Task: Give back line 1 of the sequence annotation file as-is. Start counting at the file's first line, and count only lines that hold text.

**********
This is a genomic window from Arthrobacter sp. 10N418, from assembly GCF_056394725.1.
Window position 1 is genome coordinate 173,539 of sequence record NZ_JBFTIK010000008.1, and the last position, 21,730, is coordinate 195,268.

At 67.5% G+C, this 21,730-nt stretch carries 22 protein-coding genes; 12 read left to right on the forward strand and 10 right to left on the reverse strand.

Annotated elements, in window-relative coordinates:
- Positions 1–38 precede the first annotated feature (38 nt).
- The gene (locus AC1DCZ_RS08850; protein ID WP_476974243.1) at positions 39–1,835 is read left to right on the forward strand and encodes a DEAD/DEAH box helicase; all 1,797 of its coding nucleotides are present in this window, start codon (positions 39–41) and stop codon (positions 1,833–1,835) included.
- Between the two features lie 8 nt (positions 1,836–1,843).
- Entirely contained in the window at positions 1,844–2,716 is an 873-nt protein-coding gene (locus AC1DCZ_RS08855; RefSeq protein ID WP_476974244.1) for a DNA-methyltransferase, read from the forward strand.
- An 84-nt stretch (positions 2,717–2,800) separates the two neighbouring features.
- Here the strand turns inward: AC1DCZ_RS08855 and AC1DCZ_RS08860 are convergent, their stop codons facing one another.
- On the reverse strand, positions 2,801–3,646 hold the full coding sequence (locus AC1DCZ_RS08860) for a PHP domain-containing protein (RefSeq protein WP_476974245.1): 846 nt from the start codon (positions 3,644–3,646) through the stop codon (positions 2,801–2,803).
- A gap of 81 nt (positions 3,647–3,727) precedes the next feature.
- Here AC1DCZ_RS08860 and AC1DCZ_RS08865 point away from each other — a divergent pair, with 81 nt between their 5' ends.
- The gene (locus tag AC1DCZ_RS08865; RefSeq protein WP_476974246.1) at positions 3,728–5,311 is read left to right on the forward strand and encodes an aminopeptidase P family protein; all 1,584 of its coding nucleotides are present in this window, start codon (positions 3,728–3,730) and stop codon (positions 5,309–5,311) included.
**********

This is a genomic window from Arthrobacter sp. 10N418, from assembly GCF_056394725.1.